(Posted Dec. 20, 2021)
By Kristy Zurbrick, Madison Editor
Madison County’s collection of supplies for the residents of tornado-ravaged Mayfield, Ky., is off to a great start.
This afternoon, a steady stream of generous folks pulled up alongside a large truck parked not far from Plain City’s municipal building. From their car trunks and back seats, those folks unloaded everything from blankets to bottled water. The goal is to fill the truck.
Organized by Mount Sterling Mayor Marci Darlington, the collection effort has been dubbed “Mayors of Madison County for Mayfield.” More opportunities to give are scheduled at three locations over the next two days:
• Dec. 21, 10 a.m.-4 p.m., at London City Hall, 20 S. Walnut St.;
• Dec. 22, 10 a.m.-1 p.m., at the West Jefferson Community Center, 230 Cemetery Rd.; and
• Dec. 22, 2-5 p.m., at Mount Sterling Village Hall, 1 S. London St.
Organizers welcome non-perishable supplies such as bottled water, baby formula, diapers, can openers, and hygiene products.
After hearing about the devastation in Mayfield earlier this month, Darlington knew she wanted to help. She reached out to the other mayors in Madison County to make it a county-wide effort.
At about the same time, London resident John Lickliter had the same thoughts. Knowing he wanted to do something, he reached out to London Mayor Patrick Closser who pointed him in Darlington’s direction.
Lickliter’s employers, Gueterverkehr LLC and Tri-State Expedited Service, jumped on board, providing the use of a truck to collect and haul the supplies and donating money for gasoline. Lickliter is donating his time to drive the supplies to Mayfield.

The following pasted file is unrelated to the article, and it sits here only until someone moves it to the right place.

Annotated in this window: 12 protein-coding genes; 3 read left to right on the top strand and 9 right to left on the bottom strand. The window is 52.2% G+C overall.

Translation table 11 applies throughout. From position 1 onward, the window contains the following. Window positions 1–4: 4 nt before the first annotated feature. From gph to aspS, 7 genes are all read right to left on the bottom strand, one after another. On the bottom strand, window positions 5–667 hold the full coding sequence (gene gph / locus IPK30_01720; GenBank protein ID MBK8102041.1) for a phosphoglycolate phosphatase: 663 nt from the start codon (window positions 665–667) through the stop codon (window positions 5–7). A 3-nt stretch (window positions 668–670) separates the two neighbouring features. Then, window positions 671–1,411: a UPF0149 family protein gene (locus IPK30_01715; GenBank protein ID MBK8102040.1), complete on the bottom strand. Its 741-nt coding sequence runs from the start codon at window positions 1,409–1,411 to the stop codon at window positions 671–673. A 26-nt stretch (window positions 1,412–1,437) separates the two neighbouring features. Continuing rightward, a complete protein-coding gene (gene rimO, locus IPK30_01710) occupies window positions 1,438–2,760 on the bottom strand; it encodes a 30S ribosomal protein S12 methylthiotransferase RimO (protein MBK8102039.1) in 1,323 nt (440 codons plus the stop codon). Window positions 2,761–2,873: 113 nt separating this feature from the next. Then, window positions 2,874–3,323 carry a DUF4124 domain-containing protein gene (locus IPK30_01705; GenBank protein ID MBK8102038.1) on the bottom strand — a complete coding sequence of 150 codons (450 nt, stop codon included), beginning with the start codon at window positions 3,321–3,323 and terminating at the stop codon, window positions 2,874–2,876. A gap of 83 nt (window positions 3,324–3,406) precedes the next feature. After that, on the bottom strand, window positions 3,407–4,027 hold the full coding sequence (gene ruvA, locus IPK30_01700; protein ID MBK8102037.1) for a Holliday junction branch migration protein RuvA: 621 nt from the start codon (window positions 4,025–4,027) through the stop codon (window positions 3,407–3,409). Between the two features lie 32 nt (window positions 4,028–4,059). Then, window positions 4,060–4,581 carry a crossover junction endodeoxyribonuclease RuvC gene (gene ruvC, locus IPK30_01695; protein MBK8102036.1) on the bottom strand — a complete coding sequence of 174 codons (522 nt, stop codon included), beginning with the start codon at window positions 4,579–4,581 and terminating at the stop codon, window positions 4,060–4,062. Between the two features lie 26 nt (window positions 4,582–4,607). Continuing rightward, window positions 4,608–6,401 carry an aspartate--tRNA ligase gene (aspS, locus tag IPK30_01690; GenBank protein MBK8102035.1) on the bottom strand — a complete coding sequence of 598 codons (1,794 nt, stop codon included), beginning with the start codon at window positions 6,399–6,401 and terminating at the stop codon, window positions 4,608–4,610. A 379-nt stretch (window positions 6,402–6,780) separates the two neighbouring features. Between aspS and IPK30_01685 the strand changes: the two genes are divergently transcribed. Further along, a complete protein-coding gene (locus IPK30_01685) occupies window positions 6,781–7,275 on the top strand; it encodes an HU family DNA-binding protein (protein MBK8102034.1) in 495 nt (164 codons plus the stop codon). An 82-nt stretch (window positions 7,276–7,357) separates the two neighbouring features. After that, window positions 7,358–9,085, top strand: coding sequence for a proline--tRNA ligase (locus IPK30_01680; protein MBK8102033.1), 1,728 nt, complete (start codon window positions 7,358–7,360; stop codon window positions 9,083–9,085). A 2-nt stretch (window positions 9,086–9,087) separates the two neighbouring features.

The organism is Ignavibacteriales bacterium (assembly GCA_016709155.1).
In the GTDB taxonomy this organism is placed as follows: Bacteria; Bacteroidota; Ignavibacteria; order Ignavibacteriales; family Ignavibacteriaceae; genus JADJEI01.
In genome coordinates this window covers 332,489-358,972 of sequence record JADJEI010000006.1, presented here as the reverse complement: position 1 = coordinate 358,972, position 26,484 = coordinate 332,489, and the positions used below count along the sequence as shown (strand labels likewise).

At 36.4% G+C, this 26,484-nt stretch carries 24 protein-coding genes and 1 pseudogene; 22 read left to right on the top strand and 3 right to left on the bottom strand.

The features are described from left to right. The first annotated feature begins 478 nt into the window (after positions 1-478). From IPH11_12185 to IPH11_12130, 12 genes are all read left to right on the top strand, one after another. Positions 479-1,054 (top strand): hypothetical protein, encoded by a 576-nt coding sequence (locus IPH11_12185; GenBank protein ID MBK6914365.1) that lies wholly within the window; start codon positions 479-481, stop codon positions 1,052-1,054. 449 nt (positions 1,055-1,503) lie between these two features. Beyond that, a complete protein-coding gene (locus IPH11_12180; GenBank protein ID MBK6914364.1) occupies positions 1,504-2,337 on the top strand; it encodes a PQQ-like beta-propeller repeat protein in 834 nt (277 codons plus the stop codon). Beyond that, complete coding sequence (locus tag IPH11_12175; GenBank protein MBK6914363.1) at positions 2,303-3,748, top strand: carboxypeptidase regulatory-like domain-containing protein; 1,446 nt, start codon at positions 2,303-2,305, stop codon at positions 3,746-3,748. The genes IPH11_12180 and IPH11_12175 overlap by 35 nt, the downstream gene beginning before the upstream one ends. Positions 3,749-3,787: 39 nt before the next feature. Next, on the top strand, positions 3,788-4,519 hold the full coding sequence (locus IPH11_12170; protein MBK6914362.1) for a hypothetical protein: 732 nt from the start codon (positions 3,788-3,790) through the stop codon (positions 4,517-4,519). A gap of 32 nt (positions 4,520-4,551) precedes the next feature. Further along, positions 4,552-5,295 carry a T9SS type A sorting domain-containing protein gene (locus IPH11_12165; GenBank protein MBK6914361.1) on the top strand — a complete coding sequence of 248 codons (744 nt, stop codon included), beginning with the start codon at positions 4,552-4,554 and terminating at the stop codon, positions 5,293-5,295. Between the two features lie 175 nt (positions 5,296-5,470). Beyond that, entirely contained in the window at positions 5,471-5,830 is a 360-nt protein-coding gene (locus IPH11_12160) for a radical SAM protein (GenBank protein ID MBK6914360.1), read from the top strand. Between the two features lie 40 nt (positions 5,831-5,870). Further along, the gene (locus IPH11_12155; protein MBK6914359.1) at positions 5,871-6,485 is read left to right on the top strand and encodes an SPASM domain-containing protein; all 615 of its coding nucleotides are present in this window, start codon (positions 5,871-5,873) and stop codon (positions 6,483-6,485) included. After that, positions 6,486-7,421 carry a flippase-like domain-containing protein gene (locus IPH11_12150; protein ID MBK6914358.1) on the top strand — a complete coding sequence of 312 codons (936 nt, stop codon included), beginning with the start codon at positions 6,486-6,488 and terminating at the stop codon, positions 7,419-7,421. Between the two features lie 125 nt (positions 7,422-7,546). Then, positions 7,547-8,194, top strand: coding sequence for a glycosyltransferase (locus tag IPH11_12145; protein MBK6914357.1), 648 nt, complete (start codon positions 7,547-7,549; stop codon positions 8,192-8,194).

The project came together in just a matter of days, and the response has been great.
Plain City Mayor Jody Carney helped to spread the word by posting information on the village’s app and social media pages.
“I just said, ‘Let’s show what Plain City is made of, and let’s get the giving going,’” she said.
Word spread, and people like Mary Sims and Vickie Yoder showed up.
“It’s a time of giving and being kind and making an extra effort,” said Sims as she and Yoder dropped off blankets, water and toilet paper at the Plain City collection point. “It really feels good. I’m so glad we’re doing this.”
Plain City resident Tiffany Eudaily donated feminine hygiene products, diapers, wipes, baby bath products and baby pajamas.
“It pulls at your heart strings as a mom,” said Eudaily, who also recently became a grandmother. She felt for the children impacted by the devastation in Kentucky.
Carney related the story of an elementary school teacher at Olentangy Public Schools who heard about Madison County’s efforts. The teacher had completed her student teaching in Mayfield, Ky., and wanted to help them out. She and her students at Olentangy collected a moving truck full of supplies and dropped them off in Plain City.
Darlington and Lickliter are thrilled with the response so far, and Darlington said this is just the beginning. When Mayfield, Ky., fades from the headlines, she said she will still be there for them.
“I pledged my next two years as mayor to help them on their way. My gosh, think if it happened to us?,” Darlington said. “This might be something we do quarterly. We can check in with them to see what they need as time goes on.”